Dad often set us up on a project and then came back to explain how to improve our results or increase our efficiency. On some projects, he worked alongside us, or, rather, we served as assistants: wiping Big Boy tomatoes that he strategically lined into peck baskets to sell roadside; sitting on milk crates in the garage setting up honey frames. He wanted us with him, to help and to hold the hammer.

I don’t mean to imply that I never played—dolls and bicycles with neighborhood friends, badminton with siblings, or paper dolls alone. But in my father’s house, play was always secondary to work. From observation, I gathered that playful amusement was one of the childish things that an adult as mature as my dad or mom or the apostle Paul “put away.”


I don’t remember Mother playing with me as a kid, except when play had a higher purpose: hangman in church to keep me quiet, Scrabble set up on the coffee table to increase my word power, jigsaw puzzles that would eventually hone my editorial skills. I found playful moments with Mom, collecting and sorting dirty laundry and hanging it clean or rolling walnut-sized balls of cookie dough in crushed corn flakes.

Trying to be intentional about good fathering, Dad occasionally initiated an after-dinner board game—Sorry, Thimk, or Rack-O, nothing as prolonged as Monopoly. If Dad was in on the game, Mother held back, suddenly eager to catch up on the newspapers, maybe because halfway through the game he grew impatient with anyone caring too much about strategy. After all, it was just a game. “Whose turn is it? We don’t have all day” to play.


Six weeks before my dad died, I visited him. Before I left, we knelt together, planting petunias and marigolds in hanging baskets for his porch and flower boxes for his church. “More water,” he instructed. Two weeks later, those plants were his desperate reason for staying on his property. By phone, I reiterated the plan and schedule for his unexpectedly imminent move to my sister’s house. He was emphatic. “I don’t know why people keep talking about my going to Rachel’s. I’m not. I’ve got work here to do. I’ve got flowers to water.” A job to keep him tethered to Earth and home.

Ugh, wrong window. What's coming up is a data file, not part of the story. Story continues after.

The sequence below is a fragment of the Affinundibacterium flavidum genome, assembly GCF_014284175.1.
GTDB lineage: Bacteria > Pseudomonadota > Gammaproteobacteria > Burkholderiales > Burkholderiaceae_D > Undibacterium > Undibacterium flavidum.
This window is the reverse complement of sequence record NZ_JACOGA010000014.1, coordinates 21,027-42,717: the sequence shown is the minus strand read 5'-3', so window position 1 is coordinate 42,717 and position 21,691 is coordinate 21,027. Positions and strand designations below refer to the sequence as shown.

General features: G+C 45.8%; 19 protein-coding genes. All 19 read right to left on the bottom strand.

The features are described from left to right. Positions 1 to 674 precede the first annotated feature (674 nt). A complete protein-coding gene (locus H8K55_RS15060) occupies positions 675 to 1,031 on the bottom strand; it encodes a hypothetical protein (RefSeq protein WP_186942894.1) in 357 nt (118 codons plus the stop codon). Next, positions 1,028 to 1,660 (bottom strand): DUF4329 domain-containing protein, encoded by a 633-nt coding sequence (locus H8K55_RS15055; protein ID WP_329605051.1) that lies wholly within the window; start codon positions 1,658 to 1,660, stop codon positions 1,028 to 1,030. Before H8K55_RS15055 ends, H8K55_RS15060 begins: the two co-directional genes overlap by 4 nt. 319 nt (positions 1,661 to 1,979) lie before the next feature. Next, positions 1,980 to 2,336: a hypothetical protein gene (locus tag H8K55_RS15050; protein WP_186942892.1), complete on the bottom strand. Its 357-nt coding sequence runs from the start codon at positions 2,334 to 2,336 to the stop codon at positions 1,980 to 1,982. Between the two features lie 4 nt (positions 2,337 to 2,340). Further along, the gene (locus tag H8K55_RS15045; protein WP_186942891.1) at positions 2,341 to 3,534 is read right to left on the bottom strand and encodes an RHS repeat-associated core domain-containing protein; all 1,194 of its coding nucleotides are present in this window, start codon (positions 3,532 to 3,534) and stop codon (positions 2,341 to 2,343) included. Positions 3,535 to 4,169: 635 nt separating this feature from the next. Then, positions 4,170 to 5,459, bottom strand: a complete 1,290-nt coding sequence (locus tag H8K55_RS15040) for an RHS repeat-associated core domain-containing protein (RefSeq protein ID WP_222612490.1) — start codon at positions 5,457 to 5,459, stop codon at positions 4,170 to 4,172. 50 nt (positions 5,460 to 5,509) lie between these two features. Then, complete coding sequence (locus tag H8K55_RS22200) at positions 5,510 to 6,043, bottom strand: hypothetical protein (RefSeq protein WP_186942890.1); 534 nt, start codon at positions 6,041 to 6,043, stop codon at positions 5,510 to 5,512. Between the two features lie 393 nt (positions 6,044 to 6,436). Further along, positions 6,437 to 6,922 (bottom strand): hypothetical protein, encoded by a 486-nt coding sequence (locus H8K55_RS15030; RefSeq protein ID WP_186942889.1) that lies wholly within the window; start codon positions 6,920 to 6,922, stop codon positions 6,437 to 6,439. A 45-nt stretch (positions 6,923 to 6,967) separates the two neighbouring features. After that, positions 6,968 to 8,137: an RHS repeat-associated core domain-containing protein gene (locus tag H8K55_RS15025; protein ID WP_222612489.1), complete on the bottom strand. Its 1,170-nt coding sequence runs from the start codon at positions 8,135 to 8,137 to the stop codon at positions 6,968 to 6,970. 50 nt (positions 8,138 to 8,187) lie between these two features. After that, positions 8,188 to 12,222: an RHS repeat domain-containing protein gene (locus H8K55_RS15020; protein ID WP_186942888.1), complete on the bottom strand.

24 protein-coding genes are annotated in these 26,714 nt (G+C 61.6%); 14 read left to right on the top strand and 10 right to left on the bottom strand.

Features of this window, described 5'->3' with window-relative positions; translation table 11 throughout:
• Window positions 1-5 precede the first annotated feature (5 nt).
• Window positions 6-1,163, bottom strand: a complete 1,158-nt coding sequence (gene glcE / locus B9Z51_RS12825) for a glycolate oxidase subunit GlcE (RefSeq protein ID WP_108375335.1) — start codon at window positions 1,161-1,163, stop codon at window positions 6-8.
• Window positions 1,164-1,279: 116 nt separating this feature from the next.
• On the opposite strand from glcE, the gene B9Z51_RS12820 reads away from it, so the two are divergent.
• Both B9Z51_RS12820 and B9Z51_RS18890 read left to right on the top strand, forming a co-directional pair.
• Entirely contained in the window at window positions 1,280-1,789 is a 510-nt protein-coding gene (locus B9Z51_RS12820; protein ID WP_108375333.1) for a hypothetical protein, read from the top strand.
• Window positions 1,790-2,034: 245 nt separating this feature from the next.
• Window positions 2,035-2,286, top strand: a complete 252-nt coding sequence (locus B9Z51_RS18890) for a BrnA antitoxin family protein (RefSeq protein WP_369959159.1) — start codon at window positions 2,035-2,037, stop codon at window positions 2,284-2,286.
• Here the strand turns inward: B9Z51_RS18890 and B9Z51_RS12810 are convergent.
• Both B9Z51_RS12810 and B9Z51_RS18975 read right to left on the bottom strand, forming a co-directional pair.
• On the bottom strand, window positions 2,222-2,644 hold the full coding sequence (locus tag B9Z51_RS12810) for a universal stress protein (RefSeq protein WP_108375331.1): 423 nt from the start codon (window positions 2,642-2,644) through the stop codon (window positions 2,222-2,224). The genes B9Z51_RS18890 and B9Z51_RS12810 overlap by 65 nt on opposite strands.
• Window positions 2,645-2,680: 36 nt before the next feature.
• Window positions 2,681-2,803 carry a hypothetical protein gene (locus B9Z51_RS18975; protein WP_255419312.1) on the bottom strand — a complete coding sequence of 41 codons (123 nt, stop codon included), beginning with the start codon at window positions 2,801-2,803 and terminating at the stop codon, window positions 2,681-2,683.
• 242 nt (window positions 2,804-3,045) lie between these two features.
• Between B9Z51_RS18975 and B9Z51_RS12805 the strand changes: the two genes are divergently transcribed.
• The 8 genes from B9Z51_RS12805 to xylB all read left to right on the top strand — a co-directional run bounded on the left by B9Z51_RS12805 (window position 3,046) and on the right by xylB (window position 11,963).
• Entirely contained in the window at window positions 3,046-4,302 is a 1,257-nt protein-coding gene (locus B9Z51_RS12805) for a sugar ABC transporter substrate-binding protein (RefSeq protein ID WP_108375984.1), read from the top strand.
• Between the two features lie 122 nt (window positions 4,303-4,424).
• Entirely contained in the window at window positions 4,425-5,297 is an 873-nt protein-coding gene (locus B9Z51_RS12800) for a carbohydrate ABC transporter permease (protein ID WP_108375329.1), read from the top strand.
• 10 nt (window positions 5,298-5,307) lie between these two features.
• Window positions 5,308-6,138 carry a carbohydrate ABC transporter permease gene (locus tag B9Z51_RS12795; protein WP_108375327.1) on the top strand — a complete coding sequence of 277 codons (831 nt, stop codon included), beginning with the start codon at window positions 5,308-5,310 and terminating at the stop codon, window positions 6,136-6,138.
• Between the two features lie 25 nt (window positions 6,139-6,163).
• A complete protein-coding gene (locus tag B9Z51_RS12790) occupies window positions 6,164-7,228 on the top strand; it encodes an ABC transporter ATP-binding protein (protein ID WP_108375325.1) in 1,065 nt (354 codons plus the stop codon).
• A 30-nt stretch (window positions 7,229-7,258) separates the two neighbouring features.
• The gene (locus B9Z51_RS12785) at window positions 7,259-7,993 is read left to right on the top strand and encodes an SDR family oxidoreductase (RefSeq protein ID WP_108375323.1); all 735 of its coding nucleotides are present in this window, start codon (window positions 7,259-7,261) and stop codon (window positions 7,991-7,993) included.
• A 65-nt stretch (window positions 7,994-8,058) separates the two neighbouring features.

To ease his move, Rachel transported his hanging baskets to her front porch and put him in charge of her plants. A month later, as he left for a weekend in his own house, he gave back the task, father to daughter, as if she might forget: “While I’m away, you’ll have to tend these flowers. They need water every day.” 


I’m not sure the plants survived the summer. He didn’t. His health took a turn, and he went up to his home in Gloryland. I trust he’s happy there. I say this because he was afraid that he’d be a little bored in the hereafter, “when man works no more.”

Since Dad’s death, I’ve lost a little of my drive. I work a bit less, indulge myself a smidgen more. Friends smile at this change.

I’ve found and read some of Dad’s golden-year—retirement—jottings. So far, I’ve found only one expressed regret. After quoting one of us kids, “ ‘My dad did not play with me; he worked with me,’ ” he typed a new line.

“I think that I should have played more.”

This article also appears in the March 2024 issue of U.S. Catholic (Vol. 89, No. 3, pages 21-22). Click here to subscribe to the magazine.

Image: Unsplash/Annie Spratt


About the author

Evelyn Bence

Evelyn Bence is the author of Room at My Table: Preparing Heart and Home for Christian Hospitality (Upper Room Books).